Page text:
Global Liver Institute Releases Comprehensive U.S. NASH Action Plan
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Washington, DC, Feb. 09, 2021 (GLOBE NEWSWIRE) -- Global Liver Institute (GLI) and the GLI NASH Council have released the U.S. NASH Action Plan to comprehensively address nonalcoholic steatohepatitis (NASH), the advanced form of nonalcoholic fatty liver disease (NAFLD), and its impact on patients and families, public health, and the economy. It is estimated that up to 40 million people in the U.S.,(1) including 10% of American children,(2)(3)(4) are living with NASH, which can progress into cirrhosis or liver cancer, among a number of conditions, and potentially require a liver transplant. GLI’s new plan includes a set of actionable recommendations for the full spectrum of groups involved in NASH prevention and treatment, including: patients and caregivers, clinicians, patient advocacy organizations, medical societies, industry, policymakers, regulators, health systems, and health insurance payers.
“2021 is a crucial time for the liver community to take coordinated action and advance a comprehensive, integrated national approach to addressing the challenges posed by the epidemic of NASH, which will include, we hope, finally achieving a treatment approved by the Food and Drug Administration,” stated Donna R. Cryer, JD, president and CEO of GLI. “Through a commitment by all stakeholders to work together in a strategic way, we can prevent the unnecessary loss of lives to NASH and the most closely associated diseases such as diabetes, obesity, and heart disease.”
As a patient-driven advocacy organization, GLI amplifies the patient voice in the design of multi-stakeholder platforms, programs, and materials to set and advance goals related to NASH prevention and treatment. Recommendations from the U.S. NASH Action Plan for GLI NASH Council members and the larger health community include:
- Education increasingly tailored for at-risk patient populations, in-language and in-culture.
- Updated guidelines for standards of care and coordinated care pathways.
- Adoption and reimbursement of non-invasive diagnostics.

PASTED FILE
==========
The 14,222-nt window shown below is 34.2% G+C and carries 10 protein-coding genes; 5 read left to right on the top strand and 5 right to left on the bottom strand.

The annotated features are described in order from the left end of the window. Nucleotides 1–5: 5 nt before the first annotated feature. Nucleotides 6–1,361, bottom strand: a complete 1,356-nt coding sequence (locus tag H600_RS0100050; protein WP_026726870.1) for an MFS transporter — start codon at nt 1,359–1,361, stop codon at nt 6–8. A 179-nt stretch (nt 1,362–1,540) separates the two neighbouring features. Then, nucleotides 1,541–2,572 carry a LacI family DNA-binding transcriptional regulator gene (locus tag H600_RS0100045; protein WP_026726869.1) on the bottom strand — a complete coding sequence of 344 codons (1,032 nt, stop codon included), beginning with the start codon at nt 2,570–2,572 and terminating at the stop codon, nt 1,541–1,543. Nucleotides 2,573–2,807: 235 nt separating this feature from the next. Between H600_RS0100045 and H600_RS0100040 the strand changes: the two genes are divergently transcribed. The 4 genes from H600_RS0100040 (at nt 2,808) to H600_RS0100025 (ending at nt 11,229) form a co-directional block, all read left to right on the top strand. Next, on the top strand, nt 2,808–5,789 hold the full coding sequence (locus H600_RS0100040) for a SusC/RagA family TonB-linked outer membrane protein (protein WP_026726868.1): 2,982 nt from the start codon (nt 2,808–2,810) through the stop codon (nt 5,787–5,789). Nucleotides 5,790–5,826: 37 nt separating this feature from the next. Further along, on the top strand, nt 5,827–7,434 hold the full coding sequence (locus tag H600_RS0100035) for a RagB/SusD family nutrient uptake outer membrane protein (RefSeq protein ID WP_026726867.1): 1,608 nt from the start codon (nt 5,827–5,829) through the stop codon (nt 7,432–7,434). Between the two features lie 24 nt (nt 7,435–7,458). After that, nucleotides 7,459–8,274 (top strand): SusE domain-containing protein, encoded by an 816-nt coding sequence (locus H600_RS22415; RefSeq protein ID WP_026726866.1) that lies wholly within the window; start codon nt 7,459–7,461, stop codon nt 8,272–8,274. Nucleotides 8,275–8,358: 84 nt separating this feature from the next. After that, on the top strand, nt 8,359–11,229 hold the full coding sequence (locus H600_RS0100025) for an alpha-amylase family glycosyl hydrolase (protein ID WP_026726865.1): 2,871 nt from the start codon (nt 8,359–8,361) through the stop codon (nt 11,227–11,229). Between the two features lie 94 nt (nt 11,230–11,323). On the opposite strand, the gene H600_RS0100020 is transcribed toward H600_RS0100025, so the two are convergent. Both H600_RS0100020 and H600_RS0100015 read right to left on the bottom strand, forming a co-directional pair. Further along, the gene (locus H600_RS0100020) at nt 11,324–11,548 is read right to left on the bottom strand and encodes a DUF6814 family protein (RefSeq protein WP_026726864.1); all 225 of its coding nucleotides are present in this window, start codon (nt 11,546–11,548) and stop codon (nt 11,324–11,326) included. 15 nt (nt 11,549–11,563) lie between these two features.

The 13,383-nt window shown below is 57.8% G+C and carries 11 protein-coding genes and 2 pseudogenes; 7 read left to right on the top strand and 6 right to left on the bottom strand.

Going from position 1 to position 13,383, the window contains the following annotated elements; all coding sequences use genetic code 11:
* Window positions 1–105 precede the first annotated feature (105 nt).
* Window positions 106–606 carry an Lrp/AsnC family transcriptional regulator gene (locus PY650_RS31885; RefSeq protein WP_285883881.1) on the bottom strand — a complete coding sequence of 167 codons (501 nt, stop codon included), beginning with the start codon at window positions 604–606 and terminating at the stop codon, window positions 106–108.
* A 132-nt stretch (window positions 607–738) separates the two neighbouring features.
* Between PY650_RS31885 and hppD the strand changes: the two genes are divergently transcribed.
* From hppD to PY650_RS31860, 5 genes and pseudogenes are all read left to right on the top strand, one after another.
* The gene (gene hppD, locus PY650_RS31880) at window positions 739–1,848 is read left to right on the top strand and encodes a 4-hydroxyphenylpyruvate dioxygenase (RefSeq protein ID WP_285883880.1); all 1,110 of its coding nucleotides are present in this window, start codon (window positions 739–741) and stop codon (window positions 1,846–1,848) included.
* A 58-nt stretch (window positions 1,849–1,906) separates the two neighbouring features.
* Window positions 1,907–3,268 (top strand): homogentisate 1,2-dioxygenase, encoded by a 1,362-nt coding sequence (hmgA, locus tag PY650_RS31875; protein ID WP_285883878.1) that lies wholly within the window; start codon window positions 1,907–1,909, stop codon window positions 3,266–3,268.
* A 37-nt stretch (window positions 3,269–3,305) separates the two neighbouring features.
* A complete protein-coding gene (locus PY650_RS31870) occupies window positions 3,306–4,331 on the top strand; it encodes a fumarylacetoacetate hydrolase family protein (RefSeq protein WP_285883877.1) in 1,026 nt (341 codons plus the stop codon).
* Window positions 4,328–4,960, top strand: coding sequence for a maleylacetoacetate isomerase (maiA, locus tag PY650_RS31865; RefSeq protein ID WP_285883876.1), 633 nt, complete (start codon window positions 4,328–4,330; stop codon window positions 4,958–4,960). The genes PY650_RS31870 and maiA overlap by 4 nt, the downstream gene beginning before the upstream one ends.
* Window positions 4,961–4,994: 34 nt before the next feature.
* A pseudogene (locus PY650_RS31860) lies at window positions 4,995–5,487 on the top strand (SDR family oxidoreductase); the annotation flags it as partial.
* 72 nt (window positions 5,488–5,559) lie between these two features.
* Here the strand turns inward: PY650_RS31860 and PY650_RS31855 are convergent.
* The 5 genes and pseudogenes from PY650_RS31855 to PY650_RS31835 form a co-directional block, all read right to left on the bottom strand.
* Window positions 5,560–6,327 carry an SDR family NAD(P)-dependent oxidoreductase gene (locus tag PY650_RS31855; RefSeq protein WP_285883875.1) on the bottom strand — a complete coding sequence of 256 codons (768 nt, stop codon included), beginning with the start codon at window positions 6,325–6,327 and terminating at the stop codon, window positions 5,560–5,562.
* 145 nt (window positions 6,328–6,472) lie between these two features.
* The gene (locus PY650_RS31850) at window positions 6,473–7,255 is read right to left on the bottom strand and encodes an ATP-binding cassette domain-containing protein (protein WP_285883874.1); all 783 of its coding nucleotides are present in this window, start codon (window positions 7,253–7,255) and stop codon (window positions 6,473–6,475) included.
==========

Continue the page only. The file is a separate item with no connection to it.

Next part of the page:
- Payor and health system research on patient-centric value-based care and benefit design.
- Integration of NASH into public health, regulatory, and legislative priorities.
Fatty liver disease is a concern for children and adults; men and women; and all racial and ethnic populations, especially Hispanics.(5)(6)(7) For children, NASH can be even more concerning as it can lead to serious consistent health consequences in adulthood.(8) NASH, moreover, is connected to a wide range of other diseases, such as diabetes and obesity; any future prevention effort that improves liver status overall will almost certainly have secondary impacts of value beyond liver health.
GLI works to improve the lives of individuals and families impacted by liver disease through promoting innovation, encouraging collaboration, and supporting the scaling of optimal approaches to help eradicate liver diseases, including NASH. Organizations working to advance liver health may apply to join the GLI NASH Council, a collaborative group with representatives from non-profit, for-profit, and government. Patients with liver disease can hone their advocacy skills and become more active in GLI’s work through the GLI Advanced Advocacy Academy.
About Global Liver Institute
Global Liver Institute (GLI) is a 501(c)(3) tax-exempt not-for-profit organization, headquartered in Washington, D.C., United States, with offices in the U.S. and Europe. GLI's vision is for liver health to take its place on the global public health agenda commensurate with its prevalence and impact. GLI's mission is to improve the lives of individuals and families impacted by liver disease through promoting innovation, encouraging collaboration, and supporting the scaling of optimal approaches to help eradicate liver diseases. Follow GLI on Twitter, Facebook, Instagram, and LinkedIn.
(1) Spengler EK, Loomba R. Recommendations for diagnosis, referral for liver biopsy, and treatment of nonalcoholic fatty liver disease and nonalcoholic steatohepatitis. Mayo Clinic Proceedings. 2015;90(9):1233–1246.
(2) J Pediatr. 2013;162(3):496–500.e1 Welsh JA, Karpen S, Vos MB. Increasing prevalence of nonalcoholic fatty liver disease among United States adolescents, 1988-1994 to 2007-2010.
(3) Pediatrics. 2006;118(4): 1388–1393 Schwimmer JB, Deutsch R, Kahen T, Lavine JE, Stanley C, Behling C. Prevalence of fatty liver in children and Adolescents.
(4) J Pediatr. 2018;200:174–180 Fernandes DM, Pantangi V, Azam M, et al. Pediatric nonalcoholic fatty liver disease in New York City: an autopsy study.
(5) Betancourt-Garcia M.M., Arguelles A., Montes J., Hernandez A., Singh M., Forse R.A. Pediatric Nonalcoholic Fatty Liver Disease: The Rise of a Lethal Disease among Mexican American Hispanic Children. Obes. Surg. 2017:1–9. doi: 10.1007/s11695-016-2440-5.
(6) Pan JJ, Fallon MB. Gender and racial differences in nonalcoholic fatty liver disease. World J Hepatol. 2014;6(5):274-283. doi:10.4254/wjh.v6.i5.274
(7) PEDIATRICS Volume 146, number 6, December 2020:e20200771 Incidence of Nonalcoholic Fatty Liver Disease in Children: 2009–2018.
(8) Xanthakos SA, Kohli R. Pediatric nonalcoholic fatty liver disease: Prevalence, diagnosis, risk factors, and management. Clin Liver Dis (Hoboken). 2012 Sep 25;1(4):125-128. doi: 10.1002/cld.75. PMID: 31186868; PMCID: PMC6499281.
Whitney Gray Global Liver Institute firstname.lastname@example.orgSource: Global Liver Institute
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